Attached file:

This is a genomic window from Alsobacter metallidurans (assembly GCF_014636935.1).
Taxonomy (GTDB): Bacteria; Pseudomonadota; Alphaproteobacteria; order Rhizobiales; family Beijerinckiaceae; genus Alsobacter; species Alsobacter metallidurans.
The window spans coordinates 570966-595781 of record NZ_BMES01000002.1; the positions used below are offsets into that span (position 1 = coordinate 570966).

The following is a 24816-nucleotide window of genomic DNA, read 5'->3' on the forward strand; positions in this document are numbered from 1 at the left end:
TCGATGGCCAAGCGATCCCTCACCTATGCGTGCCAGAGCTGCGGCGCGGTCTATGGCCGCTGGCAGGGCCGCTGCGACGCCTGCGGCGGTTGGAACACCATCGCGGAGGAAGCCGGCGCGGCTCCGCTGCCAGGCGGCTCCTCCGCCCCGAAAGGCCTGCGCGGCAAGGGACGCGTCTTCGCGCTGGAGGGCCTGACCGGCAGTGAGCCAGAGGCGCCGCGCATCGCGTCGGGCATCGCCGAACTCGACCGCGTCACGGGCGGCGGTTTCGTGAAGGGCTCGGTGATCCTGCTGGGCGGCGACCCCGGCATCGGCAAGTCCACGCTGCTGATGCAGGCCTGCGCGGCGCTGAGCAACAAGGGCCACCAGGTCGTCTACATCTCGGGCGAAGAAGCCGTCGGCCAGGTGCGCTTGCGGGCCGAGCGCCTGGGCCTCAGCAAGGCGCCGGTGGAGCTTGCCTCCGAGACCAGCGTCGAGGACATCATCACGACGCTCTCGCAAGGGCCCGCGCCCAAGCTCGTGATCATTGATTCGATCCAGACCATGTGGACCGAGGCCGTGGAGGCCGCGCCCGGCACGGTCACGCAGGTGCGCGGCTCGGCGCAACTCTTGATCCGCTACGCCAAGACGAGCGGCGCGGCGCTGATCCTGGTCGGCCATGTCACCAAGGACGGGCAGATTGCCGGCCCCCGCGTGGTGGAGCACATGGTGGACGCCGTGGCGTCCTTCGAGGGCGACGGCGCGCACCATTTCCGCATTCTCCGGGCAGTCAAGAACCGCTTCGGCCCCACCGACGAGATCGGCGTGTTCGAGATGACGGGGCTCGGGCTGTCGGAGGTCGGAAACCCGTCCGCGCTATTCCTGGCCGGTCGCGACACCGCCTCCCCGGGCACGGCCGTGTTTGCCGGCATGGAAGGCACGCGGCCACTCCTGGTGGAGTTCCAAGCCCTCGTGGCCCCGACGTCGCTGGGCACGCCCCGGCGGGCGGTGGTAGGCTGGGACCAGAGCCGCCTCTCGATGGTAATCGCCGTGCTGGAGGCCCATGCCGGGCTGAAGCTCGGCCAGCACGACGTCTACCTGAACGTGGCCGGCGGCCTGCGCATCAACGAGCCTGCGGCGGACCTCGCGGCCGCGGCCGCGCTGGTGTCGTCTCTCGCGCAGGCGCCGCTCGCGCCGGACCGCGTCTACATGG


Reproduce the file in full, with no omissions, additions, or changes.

This is a genomic window from Alsobacter metallidurans (assembly GCF_014636935.1).
Taxonomy (GTDB): Bacteria; Pseudomonadota; Alphaproteobacteria; order Rhizobiales; family Beijerinckiaceae; genus Alsobacter; species Alsobacter metallidurans.
The window spans coordinates 570966-595781 of record NZ_BMES01000002.1; the positions used below are offsets into that span (position 1 = coordinate 570966).

The following is a 24816-nucleotide window of genomic DNA, read 5'->3' on the forward strand; positions in this document are numbered from 1 at the left end:
TCGATGGCCAAGCGATCCCTCACCTATGCGTGCCAGAGCTGCGGCGCGGTCTATGGCCGCTGGCAGGGCCGCTGCGACGCCTGCGGCGGTTGGAACACCATCGCGGAGGAAGCCGGCGCGGCTCCGCTGCCAGGCGGCTCCTCCGCCCCGAAAGGCCTGCGCGGCAAGGGACGCGTCTTCGCGCTGGAGGGCCTGACCGGCAGTGAGCCAGAGGCGCCGCGCATCGCGTCGGGCATCGCCGAACTCGACCGCGTCACGGGCGGCGGTTTCGTGAAGGGCTCGGTGATCCTGCTGGGCGGCGACCCCGGCATCGGCAAGTCCACGCTGCTGATGCAGGCCTGCGCGGCGCTGAGCAACAAGGGCCACCAGGTCGTCTACATCTCGGGCGAAGAAGCCGTCGGCCAGGTGCGCTTGCGGGCCGAGCGCCTGGGCCTCAGCAAGGCGCCGGTGGAGCTTGCCTCCGAGACCAGCGTCGAGGACATCATCACGACGCTCTCGCAAGGGCCCGCGCCCAAGCTCGTGATCATTGATTCGATCCAGACCATGTGGACCGAGGCCGTGGAGGCCGCGCCCGGCACGGTCACGCAGGTGCGCGGCTCGGCGCAACTCTTGATCCGCTACGCCAAGACGAGCGGCGCGGCGCTGATCCTGGTCGGCCATGTCACCAAGGACGGGCAGATTGCCGGCCCCCGCGTGGTGGAGCACATGGTGGACGCCGTGGCGTCCTTCGAGGGCGACGGCGCGCACCATTTCCGCATTCTCCGGGCAGTCAAGAACCGCTTCGGCCCCACCGACGAGATCGGCGTGTTCGAGATGACGGGGCTCGGGCTGTCGGAGGTCGGAAACCCGTCCGCGCTATTCCTGGCCGGTCGCGACACCGCCTCCCCGGGCACGGCCGTGTTTGCCGGCATGGAAGGCACGCGGCCACTCCTGGTGGAGTTCCAAGCCCTCGTGGCCCCGACGTCGCTGGGCACGCCCCGGCGGGCGGTGGTAGGCTGGGACCAGAGCCGCCTCTCGATGGTAATCGCCGTGCTGGAGGCCCATGCCGGGCTGAAGCTCGGCCAGCACGACGTCTACCTGAACGTGGCCGGCGGCCTGCGCATCAACGAGCCTGCGGCGGACCTCGCGGCCGCGGCCGCGCTGGTGTCGTCTCTCGCGCAGGCGCCGCTCGCGCCGGACCGCGTCTACATGG